RIDM Review: My Love, Don’t Cross That River

Kang Gye-yeol, left, is 89 and her husband, Jo Byeong-man is 98. They ust might be the cutest couple you have ever seen. You can see them in the Korean documentary film My Love, Don't Cross That River
Kang Gye-yeol, left, is 89 and her husband, Jo Byeong-man is 98. They just might be the cutest couple you have ever seen. You can see them in the Korean documentary film My Love, Don’t Cross That River

My Love, Don’t Cross That River is a portrait of a marriage. Jo Byeong-man is 98 and Kang Gye-yeol and is 89. They have been together for 75 years. Pretty amazing, right?

Director Jin Mo-young records their lives for 15 months, as they discuss their past, clean up around their rural home, prepare meals and take walks. They are slow walks, to be sure, but they can still move, and in one scene Jo Byeong-man carries an impressively large load of firewood on his back.

Many of their walks are taken hand in hand and that’s how they fall asleep each night, too. They are always seen in traditional Korean clothes, usually in matching colours – bright, beautiful colours. Were they on their best sartorial behaviour for the full 15 months, or is that just the way they like to dress? I’m going to assume the latter.

While you’ll hear the occasional comment like “people get old, you can’t do anything about it,” they are remarkably upbeat. They’re playful, too, like children, newlyweds, or the cute little puppies that arrive in the fullness of time (after the pastor’s dog pay a visit to their own pooch.)

Jo presents his wife with a little bouquet of flowers and she accepts them happily, rubbing them on her face and his. They throw autumn leave at each other, sample the seasons first snowfall (then play with that, too).

After all these years, he still appreciates her cooking: “He’s never said it isn’t good. . .he eats a lot and then says ‘what a great meal.’ ” Actually, Kang Gye-yeol seems to have more energy (or patience) for food preparation than I do!

Children and grandchildren come to visit, bring gifts and pay their respects on New Year’s Day and Kang Gye-yeol’s birthday. Presumably they live far away, because we don’t see them much, apart from those days. I was uncomfortable watching a nasty fight between two siblings; it’s a harsh contrast to the warm affection that the two love birds share and it leaves them in tears.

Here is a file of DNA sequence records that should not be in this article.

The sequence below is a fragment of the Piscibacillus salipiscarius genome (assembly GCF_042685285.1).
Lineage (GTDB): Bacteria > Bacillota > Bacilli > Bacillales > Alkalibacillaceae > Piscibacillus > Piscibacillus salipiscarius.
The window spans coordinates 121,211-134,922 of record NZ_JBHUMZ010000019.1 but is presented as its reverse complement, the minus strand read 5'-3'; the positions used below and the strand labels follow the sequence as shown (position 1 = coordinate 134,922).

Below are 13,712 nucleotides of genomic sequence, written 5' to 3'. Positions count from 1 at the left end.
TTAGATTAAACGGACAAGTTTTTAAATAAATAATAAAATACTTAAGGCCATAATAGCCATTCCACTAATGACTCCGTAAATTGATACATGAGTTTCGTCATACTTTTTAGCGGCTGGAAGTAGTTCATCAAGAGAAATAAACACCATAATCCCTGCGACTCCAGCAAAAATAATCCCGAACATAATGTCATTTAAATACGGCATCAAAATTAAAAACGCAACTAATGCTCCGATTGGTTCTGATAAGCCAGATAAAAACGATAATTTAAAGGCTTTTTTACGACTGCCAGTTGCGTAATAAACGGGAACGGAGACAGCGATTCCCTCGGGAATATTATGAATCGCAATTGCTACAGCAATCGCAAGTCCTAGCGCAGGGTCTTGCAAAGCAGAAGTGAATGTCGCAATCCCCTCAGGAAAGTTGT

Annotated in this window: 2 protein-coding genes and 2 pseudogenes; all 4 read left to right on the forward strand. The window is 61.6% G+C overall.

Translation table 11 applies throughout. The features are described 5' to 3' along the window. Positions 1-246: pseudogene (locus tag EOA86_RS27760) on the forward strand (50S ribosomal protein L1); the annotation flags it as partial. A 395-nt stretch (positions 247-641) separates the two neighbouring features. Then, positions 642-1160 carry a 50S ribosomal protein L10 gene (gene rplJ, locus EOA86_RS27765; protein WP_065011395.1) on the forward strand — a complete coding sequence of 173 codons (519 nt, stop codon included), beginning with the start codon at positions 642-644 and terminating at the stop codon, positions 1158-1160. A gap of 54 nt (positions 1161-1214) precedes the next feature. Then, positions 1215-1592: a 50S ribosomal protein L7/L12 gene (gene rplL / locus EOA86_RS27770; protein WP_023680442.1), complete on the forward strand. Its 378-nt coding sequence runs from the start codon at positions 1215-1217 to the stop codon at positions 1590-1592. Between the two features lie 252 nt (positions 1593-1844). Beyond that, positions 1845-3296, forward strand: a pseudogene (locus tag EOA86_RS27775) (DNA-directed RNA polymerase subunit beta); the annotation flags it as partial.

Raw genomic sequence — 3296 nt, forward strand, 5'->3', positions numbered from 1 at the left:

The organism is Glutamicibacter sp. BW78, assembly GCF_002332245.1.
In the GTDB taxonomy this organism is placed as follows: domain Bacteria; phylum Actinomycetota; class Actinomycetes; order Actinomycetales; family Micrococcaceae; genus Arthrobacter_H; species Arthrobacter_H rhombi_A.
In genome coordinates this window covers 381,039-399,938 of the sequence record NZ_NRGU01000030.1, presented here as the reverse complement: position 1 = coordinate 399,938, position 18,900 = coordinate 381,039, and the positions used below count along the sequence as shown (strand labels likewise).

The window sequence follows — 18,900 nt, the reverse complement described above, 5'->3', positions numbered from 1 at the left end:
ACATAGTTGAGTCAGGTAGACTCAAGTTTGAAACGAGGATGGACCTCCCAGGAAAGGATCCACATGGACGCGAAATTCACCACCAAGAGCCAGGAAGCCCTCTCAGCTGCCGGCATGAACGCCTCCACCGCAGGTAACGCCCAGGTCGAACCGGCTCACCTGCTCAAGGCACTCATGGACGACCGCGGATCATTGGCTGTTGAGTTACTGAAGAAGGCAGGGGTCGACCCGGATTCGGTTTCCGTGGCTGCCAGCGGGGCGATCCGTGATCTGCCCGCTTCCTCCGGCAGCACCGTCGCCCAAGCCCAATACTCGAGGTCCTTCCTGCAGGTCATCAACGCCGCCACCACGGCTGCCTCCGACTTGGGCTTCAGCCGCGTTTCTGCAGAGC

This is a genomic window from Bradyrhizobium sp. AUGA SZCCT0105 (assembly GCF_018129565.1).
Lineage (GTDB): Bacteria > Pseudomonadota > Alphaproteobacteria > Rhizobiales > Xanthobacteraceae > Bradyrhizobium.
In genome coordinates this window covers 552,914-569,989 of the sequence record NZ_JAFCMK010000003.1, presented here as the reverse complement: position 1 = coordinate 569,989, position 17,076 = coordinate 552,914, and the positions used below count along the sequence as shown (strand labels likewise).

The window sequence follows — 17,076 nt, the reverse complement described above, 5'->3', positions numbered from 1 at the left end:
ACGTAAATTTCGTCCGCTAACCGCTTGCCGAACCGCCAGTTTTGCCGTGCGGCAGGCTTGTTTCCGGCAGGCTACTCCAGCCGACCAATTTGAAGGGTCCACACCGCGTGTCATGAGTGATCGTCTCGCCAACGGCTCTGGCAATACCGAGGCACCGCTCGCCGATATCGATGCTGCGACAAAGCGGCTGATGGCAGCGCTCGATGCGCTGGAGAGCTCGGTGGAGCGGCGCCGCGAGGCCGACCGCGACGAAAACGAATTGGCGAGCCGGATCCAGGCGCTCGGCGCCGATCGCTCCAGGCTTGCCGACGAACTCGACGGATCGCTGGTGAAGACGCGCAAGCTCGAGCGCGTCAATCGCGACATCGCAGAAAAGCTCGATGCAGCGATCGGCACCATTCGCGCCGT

Even at the beginning of the film, Jo Byeong-man coughs frequently and things just get worse as time goes on. Sometimes his cough keeps him awake at night. When they take their walks he has to stop more often to rest. Do you see where this is going? Kang Gye-yeol asks her husband to hang on a little longer, but at the same time, she starts burning some of his beautiful, colourful clothes so that he will have things to wear in the afterlife.

My Love, Don’t Cross That River was a big hit at the Korean box office, outselling many U.S. hits in the first weeks it was in cinemas. So far it is Korea’s most popular homegrown documentary. (Old Partner, about a man his ox and his wife, pretty much in that order, holds the No. 2 spot. The AmerAsia Film Festival showed Old Partner in Montreal in 2011. Read my review Old Partner for the Montreal Gazette here. )

My Love, Don’t Cross That River
Directed by Jin Mo-young
Country : South Korea
Year : 2014
Language : Korean
Subtitles : French, English
Runtime : 86 min
Production : Kyungsoo Han
Cinematography : Moyoung Jin
Editing : Zinsik Hyun
Sound : Minu Jung
Contact: Maëlle Guenegues
Cat & Docs

Sunday, Nov. 15, 2015, 4:15
Cinéma Du Parc 1, 3575 Park

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